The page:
The last few months have seen our world change in ways we never would have considered imaginable a year ago, and for many people this has involved the addition of a new furry friend to their lives. While spending more time at home, the room for one more has been found by families across the world including here in Australia. We work with shelters across south east Queensland taking animals who are on death row, however the high demand for cats has meant that there is no longer a death row list at many shelters and thousands of cats have found their forever homes.
But where do the cats in our care now come from?
The answer is Northern Queensland!
While we may love the year-long summer of the north, one of the unexpected side effects of the warmer climate is a never-ending kitten season.
Cats follow the same breeding patterns as other mammals with mating season starting in August in the southern hemisphere and continuing through the spring and summer months. They are informed by the temperature – with the warmer days in the transition from winter to spring telling them when the perfect conditions for mating are.
For those months of the year, shelters across Australia are flooded with litters of kittens with thousands of families welcoming home their new furry friends. However, as the kitten season comes to a close, most shelters see almost no kittens until the next year.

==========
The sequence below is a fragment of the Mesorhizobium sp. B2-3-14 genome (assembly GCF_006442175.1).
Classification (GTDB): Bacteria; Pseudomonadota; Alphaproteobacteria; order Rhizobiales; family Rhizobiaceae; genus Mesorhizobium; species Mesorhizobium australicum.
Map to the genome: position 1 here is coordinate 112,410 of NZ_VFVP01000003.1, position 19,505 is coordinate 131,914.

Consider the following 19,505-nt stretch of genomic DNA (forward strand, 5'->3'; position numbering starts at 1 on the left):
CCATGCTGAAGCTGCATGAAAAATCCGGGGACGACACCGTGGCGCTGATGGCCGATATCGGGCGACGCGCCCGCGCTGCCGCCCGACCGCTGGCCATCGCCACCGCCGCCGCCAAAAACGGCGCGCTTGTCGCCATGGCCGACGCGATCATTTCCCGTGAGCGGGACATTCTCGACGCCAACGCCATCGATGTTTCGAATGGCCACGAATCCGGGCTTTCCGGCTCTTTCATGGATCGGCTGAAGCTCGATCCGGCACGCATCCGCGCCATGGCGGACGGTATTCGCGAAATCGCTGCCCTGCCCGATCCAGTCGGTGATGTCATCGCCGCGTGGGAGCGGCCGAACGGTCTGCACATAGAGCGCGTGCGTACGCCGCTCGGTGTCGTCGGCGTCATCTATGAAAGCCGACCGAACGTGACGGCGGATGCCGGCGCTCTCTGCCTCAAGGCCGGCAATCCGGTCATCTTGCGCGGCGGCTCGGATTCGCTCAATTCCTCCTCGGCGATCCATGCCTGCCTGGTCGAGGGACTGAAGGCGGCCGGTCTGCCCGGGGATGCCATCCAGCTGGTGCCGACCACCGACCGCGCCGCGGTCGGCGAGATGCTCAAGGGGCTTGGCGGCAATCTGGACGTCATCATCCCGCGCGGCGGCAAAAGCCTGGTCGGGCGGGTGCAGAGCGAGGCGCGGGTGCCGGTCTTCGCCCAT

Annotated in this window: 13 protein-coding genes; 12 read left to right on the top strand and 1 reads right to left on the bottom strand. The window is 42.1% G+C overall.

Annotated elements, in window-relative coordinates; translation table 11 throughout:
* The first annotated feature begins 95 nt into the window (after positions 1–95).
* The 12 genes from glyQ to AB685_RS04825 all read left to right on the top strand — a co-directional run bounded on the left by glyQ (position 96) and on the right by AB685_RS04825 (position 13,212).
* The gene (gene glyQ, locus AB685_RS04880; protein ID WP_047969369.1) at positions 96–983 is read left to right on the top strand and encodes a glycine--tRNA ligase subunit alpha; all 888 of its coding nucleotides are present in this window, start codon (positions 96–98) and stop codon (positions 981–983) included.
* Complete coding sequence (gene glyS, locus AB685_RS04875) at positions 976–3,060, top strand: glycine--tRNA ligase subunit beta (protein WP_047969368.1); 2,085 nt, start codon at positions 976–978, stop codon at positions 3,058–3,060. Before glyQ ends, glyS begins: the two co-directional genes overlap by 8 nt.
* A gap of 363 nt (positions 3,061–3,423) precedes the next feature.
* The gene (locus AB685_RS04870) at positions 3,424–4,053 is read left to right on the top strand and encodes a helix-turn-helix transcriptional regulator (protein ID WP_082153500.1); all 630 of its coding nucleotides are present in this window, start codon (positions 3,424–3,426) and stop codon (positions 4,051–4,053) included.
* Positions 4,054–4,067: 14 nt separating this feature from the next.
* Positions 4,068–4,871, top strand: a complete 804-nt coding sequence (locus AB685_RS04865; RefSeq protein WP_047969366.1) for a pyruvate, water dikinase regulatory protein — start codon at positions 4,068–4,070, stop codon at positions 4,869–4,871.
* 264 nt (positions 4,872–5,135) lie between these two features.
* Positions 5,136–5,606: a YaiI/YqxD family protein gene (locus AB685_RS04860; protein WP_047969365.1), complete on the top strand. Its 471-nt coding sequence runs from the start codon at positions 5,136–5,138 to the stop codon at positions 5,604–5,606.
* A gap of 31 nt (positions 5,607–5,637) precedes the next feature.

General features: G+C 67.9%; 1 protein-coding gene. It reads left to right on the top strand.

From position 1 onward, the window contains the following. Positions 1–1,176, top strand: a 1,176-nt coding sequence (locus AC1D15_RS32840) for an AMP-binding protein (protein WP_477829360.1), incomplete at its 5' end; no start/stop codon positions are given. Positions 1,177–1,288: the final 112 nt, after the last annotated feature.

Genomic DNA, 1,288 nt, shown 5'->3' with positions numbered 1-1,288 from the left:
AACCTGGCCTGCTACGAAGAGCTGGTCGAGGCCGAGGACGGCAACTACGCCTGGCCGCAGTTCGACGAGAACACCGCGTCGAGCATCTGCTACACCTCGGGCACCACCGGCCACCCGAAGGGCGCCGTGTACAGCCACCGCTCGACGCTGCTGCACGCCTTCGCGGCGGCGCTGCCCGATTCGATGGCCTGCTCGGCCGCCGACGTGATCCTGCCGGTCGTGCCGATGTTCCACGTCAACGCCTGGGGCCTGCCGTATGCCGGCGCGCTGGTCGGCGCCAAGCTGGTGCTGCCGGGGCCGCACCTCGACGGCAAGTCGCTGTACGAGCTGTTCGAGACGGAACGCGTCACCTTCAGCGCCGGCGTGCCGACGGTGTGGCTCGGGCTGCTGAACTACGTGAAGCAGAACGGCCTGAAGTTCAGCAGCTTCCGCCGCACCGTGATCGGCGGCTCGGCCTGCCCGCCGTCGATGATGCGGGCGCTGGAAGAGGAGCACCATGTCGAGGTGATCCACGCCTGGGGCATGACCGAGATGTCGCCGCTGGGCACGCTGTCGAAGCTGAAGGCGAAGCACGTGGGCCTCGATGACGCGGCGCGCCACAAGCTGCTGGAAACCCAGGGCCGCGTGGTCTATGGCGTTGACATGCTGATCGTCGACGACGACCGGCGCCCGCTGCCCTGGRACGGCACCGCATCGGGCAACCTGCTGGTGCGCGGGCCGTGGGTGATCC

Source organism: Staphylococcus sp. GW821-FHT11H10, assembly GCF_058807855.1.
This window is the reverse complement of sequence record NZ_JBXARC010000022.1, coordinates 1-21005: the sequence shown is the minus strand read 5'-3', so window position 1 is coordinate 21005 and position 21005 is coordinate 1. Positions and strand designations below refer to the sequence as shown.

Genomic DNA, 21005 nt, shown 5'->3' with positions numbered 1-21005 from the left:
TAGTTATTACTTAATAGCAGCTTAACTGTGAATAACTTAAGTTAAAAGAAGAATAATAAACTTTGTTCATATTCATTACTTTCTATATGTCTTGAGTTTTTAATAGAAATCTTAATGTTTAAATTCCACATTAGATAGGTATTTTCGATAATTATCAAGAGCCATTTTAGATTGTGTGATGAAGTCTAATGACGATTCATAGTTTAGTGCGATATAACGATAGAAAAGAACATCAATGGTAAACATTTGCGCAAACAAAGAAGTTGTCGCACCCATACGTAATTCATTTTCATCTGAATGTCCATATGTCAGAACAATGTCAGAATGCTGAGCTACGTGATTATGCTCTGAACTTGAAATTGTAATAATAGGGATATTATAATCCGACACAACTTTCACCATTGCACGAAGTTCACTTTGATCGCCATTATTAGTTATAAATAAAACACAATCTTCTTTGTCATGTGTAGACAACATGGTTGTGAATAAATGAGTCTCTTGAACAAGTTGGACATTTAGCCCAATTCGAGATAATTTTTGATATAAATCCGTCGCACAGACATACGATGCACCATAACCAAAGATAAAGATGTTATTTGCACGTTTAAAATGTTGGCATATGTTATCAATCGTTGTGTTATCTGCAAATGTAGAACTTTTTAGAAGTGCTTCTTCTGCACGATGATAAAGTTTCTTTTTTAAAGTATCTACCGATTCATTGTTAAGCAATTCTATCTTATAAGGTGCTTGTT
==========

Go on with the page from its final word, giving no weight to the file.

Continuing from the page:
But in the north where the warm weather lasts all year, cats decide that the breeding season should too!
It’s not only the temperature that informs cat breeding – the length of the day also plays a role in informing cats of the perfect breeding conditions. As Northern Queensland is situated close to the equator there is less of a difference between their summer and winter daylight hours. Cats become convinced that it’s breeding season all the time when the days are long and warm year-round. This creates an issue for shelters in northern Queensland as instead of having a rush of kittens towards the end of the year they are constantly receiving litters and the demand for them does not match.
But now with empty shelters here, we have been able to take kittens from Northern Queensland and find them homes on the other side of the state from where they were born. We have had several litters of kittens come in and out of our care recently including the Madagascar gang (Alex, Marty, Melman and Gloria who were adopted as pairs) and Lucius and Maximus. Nobody can resist an adorable kitten and pre-adoption is common for these cuties.
If you’re interested in adopting a Northern Queensland kitten of your own, follow us on our social media platforms to keep up with when we have kittens available for pre-adoption!
Photo created by freepic.diller - www.freepik.com